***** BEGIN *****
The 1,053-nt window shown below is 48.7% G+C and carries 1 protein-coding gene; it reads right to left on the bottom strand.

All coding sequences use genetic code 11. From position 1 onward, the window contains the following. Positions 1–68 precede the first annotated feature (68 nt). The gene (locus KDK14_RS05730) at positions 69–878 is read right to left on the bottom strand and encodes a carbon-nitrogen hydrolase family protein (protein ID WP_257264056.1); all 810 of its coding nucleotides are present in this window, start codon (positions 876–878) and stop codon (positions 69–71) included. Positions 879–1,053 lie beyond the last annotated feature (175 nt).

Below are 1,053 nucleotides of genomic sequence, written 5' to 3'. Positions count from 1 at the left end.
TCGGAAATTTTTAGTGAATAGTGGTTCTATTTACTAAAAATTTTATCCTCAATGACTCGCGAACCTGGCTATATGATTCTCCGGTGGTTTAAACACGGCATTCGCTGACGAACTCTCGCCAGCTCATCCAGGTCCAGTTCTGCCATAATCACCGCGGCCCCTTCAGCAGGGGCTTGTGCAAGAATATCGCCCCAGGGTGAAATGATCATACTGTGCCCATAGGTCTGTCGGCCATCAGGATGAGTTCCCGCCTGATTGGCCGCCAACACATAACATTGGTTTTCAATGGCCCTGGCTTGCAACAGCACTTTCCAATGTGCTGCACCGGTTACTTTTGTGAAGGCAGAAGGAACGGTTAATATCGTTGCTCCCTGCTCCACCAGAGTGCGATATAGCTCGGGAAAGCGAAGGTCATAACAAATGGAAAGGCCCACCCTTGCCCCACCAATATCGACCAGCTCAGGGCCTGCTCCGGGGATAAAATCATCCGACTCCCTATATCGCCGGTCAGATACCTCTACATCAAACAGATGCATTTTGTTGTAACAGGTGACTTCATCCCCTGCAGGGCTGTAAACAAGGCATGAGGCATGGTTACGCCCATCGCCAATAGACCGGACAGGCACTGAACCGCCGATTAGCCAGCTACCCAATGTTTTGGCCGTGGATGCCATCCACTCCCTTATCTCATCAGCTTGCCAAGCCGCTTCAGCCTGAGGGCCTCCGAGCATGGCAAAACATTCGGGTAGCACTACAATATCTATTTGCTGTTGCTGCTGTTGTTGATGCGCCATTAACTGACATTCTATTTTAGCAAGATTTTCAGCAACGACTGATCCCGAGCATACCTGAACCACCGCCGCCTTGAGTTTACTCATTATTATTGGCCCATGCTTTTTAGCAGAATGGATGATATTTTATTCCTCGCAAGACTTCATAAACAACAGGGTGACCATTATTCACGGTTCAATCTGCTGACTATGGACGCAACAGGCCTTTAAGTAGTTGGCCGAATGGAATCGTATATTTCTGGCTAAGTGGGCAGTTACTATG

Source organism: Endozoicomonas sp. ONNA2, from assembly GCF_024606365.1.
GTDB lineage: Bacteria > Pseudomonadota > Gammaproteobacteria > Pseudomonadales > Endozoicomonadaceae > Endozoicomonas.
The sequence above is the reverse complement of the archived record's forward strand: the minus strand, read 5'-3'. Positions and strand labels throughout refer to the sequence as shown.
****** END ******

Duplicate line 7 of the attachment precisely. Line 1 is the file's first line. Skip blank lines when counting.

The sequence above is the reverse complement of the archived record's forward strand: the minus strand, read 5'-3'. Positions and strand labels throughout refer to the sequence as shown.